1. Not finding help here? Sign up for a free 30min tutor trial with Chegg Tutors
    Dismiss Notice
Dismiss Notice
Join Physics Forums Today!
The friendliest, high quality science and math community on the planet! Everyone who loves science is here!

Probability - Cominations and Integer Valued Vectors

  1. May 28, 2009 #1
    This problem comes from Sheldon Ross's book "A First Course in Probability (6th ed)."

    There are 5 hotels in a certain town. If 3 people check into hotels in a day, what is the probability that they each check into a different hotel?


    Attempt at a solution:

    There are 5C3 = 10 different combinations of hotels where each individual person picks a different hotel.

    I also decided that there were 7C4 = 35 possible ways for 3 individuals to choose from the 5 hotels, if more than 1 can stay in the same hotel. I got this answer because there are (n+r-1)C(r-1) distinct nonnegative integer-valued vectors (x1,x2,...,xr) satisfying x1 + x2 + ... + xr = n, where n = 3 and r = 5.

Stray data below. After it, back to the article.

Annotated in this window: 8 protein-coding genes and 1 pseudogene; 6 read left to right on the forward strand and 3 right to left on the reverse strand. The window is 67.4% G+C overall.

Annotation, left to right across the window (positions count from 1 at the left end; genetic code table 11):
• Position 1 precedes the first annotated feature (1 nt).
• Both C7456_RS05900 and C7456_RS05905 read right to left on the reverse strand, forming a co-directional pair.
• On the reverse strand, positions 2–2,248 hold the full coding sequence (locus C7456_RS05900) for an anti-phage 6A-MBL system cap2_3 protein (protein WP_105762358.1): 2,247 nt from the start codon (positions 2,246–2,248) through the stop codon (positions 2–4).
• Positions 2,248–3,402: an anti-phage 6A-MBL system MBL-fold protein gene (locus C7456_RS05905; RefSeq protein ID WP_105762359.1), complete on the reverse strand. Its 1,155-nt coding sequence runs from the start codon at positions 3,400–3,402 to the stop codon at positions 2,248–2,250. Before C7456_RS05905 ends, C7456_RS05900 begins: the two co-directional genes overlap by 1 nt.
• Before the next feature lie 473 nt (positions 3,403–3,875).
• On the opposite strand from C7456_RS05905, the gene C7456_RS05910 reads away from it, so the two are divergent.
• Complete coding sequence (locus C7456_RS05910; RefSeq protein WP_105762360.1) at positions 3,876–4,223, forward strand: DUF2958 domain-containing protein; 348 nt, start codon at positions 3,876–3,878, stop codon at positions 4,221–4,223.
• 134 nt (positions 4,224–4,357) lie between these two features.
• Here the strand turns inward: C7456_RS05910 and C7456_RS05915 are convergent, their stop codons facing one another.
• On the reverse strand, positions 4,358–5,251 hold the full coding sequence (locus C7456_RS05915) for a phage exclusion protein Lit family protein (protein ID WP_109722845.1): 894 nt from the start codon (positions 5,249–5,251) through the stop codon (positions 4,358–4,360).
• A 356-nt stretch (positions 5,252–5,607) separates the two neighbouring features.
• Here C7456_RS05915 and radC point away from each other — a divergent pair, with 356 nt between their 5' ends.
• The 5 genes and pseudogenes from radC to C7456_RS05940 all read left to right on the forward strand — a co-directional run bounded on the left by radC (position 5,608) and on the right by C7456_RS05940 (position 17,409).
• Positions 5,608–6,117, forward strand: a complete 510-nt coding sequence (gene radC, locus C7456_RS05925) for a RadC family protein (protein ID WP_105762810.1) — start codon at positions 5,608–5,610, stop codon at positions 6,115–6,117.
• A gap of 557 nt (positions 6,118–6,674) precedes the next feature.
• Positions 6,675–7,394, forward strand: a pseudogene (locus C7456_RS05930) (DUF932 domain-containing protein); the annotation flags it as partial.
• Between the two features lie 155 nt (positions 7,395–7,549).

Therefore, I got 10/35 as my answer, but the answer is actually .48 (rounded?)

    Interestingly, I got very close this answer mistakenly at first by dividing 5C3 by 7C2.
     
  2. jcsd
  3. May 28, 2009 #2
    Your'e making it too complicated

    [tex] \frac {P(5,3)}{5^{3}} [/tex]
     
  4. May 28, 2009 #3

    HallsofIvy

    User Avatar
    Staff Emeritus
    Science Advisor

    The first person arrives and checks into any hotel. The second person arrives and checks into a hotel. What is the probability that person checks into a different hotel? The third person arrives. What is the probability this person checks into yet a different hotel? The probability that they check into three different hotels is the product of those two probabilities.. This is exactly the same as Random Variable gives- although, Random Variable, it would be better not to just "give" answers. Especially in the "coursework and homework sections".
     
  5. May 28, 2009 #4
    Wow, I'm embarrassed.

    Thanks guys!

    BTW, is there any way to do it the way that I was doing it?
     
Know someone interested in this topic? Share this thread via Reddit, Google+, Twitter, or Facebook




Similar Discussions: Probability - Cominations and Integer Valued Vectors
Loading...